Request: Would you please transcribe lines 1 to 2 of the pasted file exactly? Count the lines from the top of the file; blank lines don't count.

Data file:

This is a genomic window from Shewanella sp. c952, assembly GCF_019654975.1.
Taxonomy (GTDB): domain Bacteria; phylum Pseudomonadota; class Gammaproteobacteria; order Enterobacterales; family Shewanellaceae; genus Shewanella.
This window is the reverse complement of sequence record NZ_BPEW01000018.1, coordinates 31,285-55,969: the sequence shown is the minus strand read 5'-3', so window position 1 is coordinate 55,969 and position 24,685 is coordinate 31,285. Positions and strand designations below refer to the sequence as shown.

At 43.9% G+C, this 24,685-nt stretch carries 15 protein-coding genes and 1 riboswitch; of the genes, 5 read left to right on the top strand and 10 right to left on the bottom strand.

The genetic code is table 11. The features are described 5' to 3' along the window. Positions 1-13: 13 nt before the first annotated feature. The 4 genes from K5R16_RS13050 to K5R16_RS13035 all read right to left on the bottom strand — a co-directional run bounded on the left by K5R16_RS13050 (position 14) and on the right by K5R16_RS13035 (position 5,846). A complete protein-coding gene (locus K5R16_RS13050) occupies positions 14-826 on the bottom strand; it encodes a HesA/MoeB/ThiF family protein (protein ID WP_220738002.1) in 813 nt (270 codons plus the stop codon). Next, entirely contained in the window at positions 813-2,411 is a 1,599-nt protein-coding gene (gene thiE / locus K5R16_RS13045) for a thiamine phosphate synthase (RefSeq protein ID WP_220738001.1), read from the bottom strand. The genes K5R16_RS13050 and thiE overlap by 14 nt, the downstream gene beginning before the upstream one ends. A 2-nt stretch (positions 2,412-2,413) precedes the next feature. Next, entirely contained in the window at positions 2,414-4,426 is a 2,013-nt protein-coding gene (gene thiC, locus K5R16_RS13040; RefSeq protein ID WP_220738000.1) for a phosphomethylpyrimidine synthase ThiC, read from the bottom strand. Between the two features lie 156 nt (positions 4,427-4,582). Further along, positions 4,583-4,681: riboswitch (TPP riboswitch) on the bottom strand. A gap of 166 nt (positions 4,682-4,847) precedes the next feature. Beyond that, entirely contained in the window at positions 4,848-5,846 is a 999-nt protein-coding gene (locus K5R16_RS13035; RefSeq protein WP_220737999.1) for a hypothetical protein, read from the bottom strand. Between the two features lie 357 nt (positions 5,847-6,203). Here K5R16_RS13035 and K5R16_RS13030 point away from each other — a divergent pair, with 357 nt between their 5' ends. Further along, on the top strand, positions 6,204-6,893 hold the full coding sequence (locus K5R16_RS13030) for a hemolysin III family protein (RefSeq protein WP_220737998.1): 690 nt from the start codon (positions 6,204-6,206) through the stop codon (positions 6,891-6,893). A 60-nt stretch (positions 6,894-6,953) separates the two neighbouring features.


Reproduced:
This is a genomic window from Shewanella sp. c952, assembly GCF_019654975.1.
Taxonomy (GTDB): domain Bacteria; phylum Pseudomonadota; class Gammaproteobacteria; order Enterobacterales; family Shewanellaceae; genus Shewanella.